In the mid-to-late 70s, Calihan Hall was jumping, and Earl Cureton was one of the Titan basketball players who helped make that period of Detroit basketball electric.
He played professionally from 1980-1997, but he never got his degree.
"It would be the class of '79 actually so that's going back a long way," said Cureton
Thirty-two years later, Earl, who still works out daily at the Jewish Community Center in West Bloomfield, will don the cap and gown and receive his diploma.
And he earned it.
"A lot of guys do classes online and they do all kinds of other stuff," said Cureton. "I actually went back to the classroom and went through the whole routine of it. It's pretty difficult. There's a reason why you go to school when you're young."
"It says a number of things about Earl," said Dr. Charles Marske from the University of Detroit-Mercy. "Number one, his diligence, the fact that this dream was deferred for a good long while, but he persisted and got it done."
A lot motivated Earl to finish what he started when disco was king, nothing more than the thoughts of his 94-year-old mother, and what education means to her.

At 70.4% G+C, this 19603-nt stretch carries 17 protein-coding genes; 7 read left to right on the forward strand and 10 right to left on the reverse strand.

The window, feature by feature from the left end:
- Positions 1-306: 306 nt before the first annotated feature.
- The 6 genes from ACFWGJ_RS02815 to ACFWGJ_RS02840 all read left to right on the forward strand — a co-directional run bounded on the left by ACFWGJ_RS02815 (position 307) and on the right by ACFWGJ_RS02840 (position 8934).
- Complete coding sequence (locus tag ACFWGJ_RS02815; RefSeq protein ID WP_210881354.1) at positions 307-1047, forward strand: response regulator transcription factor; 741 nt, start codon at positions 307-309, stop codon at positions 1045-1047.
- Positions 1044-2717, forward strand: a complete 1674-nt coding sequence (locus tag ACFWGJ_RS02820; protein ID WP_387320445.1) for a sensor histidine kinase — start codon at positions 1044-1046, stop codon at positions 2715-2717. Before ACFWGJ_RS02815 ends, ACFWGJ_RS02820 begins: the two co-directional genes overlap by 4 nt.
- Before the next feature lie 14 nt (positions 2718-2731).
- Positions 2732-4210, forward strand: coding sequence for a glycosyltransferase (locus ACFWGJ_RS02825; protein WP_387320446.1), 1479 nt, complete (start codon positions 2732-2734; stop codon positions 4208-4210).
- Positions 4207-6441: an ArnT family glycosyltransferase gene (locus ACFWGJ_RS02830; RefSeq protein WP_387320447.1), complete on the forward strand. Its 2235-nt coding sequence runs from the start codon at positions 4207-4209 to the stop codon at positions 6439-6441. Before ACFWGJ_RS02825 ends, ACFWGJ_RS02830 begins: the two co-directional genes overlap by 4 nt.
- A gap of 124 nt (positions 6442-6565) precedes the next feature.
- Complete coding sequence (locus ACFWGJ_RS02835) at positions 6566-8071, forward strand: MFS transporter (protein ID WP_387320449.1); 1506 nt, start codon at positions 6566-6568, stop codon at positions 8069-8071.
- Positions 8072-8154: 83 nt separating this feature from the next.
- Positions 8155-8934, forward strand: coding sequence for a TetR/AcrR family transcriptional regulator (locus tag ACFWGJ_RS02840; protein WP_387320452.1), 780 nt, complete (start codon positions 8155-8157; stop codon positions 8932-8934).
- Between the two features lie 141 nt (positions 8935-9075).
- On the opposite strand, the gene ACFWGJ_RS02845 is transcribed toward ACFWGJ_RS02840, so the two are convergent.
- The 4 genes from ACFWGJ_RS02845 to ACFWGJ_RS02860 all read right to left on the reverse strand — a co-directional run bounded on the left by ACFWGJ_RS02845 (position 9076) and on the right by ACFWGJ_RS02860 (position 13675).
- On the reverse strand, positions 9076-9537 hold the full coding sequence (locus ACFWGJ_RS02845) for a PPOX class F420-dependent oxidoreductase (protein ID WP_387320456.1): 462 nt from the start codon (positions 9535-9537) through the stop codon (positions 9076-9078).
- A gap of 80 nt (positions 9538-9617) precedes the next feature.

"She talked about her history, you know, being that old and coming up and growing in the south, not having an opportunity really to go to college," said Cureton. "And I always felt very bad about it, like here I am with a scholarship and I had a chance to go to college and I had to get out. Now, she will be able to see it."
"Students don't just get degrees for themselves," said Manske. "But grandma and mom, and you know, the auntie and brothers and sisters often play into this."
Add to the mix Earl's 11-year old daugther, Sari. After all, she helped dad with the homework.
"She laughed a lot," said Cureton. "The kids are so much more advanced, especially with the computers and all the things that are going on now. She was able to give me a helping hand and you know I had to make sure to do my homework. I wanted her to do hers."
Fittingly, the journey will come to an end next Saturday when Cureton receives his diploma inside Calihan Hall , the very same building in which Earl provided so many electric memories more than three decades ago.
And Mom will be there.
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